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Post: Lemon-Scented Marijuana Compound Reduces Weed’s ‘Paranoia’ Effect

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Lemon-Scented Marijuana Compound Reduces Weed’s ‘Paranoia’ Effect

The molecule that gives cannabis its citrusy smell can make THC less anxiety-inducing

By Allison Parshall Fadel Senna/AFP via Getty Images At the right dose, cannabis has relaxing effects that can help ease anxiety and manage pain . The right dose is notoriously hard to determine, however, and just a little too much can produce a dramatically opposite effect: an experience that recreational users sometimes call “paranoia,” an acute anxiety and panic that makes the world feel hostile and terrifying. Such acute anxiety is commonly reported by people seeking emergency care for cannabis-induced intoxication.

But one of the many aromatic compounds found naturally in the cannabis plant may actually ease these anxiety-inducing effects , according to new research published this month in Drug and Alcohol Dependence. The findings suggest that cannabis strains with a high concentration of this citrusy compound, called d-limonene, could help some users avoid anxious reactions and thus benefit more from marijuana’s therapeutic potential.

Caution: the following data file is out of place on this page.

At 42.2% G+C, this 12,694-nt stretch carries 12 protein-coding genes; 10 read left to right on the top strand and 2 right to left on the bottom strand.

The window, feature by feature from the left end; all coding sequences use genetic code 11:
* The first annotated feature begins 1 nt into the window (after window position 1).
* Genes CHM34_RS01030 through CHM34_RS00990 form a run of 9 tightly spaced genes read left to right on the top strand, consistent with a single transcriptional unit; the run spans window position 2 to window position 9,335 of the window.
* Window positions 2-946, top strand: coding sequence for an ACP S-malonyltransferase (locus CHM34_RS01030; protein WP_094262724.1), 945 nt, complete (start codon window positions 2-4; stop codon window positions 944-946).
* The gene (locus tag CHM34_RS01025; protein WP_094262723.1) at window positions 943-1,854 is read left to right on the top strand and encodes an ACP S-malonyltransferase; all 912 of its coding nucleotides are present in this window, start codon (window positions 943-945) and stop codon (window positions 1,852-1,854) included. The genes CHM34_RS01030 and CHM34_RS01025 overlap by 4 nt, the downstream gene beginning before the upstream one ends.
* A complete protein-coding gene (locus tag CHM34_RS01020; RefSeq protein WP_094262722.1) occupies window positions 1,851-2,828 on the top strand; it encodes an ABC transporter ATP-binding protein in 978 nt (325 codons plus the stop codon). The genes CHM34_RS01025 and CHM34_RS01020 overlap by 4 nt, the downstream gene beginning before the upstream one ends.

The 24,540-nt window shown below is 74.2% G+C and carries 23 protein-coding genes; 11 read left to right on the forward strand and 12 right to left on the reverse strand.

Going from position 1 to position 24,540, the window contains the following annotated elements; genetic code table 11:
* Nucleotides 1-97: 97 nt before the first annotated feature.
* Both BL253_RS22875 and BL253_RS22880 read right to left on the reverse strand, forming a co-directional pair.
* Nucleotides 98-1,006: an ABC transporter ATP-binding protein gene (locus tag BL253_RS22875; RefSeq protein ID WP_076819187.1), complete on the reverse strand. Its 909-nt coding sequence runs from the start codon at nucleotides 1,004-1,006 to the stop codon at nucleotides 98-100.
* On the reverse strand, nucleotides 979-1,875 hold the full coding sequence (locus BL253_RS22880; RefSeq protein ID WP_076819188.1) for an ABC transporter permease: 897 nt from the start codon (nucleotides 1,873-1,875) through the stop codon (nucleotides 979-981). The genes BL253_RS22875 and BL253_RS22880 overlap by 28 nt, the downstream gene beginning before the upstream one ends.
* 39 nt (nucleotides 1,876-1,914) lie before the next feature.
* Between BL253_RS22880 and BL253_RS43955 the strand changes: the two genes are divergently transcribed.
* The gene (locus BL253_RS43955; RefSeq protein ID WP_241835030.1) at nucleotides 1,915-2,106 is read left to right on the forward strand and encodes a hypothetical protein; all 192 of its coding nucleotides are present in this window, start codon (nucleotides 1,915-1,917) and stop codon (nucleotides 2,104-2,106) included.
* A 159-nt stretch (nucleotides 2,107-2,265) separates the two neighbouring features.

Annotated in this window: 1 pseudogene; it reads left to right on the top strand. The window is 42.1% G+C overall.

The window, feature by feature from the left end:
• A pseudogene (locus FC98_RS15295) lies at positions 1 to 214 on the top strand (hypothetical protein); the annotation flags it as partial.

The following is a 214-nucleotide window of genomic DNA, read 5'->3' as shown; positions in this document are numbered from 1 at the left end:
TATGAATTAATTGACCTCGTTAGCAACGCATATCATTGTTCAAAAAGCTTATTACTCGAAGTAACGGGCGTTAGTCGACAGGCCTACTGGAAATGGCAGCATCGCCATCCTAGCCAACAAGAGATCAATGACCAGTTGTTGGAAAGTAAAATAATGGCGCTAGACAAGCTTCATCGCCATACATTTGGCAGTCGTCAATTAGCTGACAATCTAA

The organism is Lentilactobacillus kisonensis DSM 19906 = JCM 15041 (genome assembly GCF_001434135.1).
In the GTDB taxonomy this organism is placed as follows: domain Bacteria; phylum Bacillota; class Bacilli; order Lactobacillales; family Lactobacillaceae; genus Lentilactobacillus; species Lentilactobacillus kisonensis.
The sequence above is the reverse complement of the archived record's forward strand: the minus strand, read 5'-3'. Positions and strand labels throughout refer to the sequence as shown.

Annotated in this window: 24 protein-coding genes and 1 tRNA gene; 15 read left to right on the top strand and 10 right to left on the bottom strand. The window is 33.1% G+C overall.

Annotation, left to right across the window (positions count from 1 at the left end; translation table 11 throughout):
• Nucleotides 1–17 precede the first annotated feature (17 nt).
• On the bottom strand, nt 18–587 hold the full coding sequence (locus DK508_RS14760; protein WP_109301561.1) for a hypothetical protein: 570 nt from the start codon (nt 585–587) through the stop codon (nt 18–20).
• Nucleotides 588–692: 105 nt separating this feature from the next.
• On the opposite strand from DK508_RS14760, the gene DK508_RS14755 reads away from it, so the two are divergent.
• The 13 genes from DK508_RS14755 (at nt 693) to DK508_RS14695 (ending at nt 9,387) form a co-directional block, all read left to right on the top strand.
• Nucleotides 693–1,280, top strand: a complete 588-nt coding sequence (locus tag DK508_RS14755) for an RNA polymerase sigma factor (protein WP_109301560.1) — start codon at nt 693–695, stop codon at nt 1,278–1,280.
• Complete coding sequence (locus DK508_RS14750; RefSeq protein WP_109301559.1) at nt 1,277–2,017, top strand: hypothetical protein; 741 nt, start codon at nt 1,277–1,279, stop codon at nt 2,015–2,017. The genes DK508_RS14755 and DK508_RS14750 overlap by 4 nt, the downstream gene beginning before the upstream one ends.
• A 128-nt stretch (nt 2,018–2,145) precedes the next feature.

Cannabis plants contain more than 500 chemical compounds. The cannabinoid tetrahydrocannabinol (THC) is the one that causes the high, and other cannabinoids (such as cannabidiol, or CBD) are widely believed to affect the experience as well. The plant also contains hundreds of aromatic compounds called terpenes, which give it its distinct scent profile. For decades, researchers, growers and cannabis enthusiasts alike have speculated that there’s something special about the effect of consuming products made from whole flowers rather than single compounds—such as THC or CBD—selectively isolated from the plant. This “entourage effect” concept arose from […]

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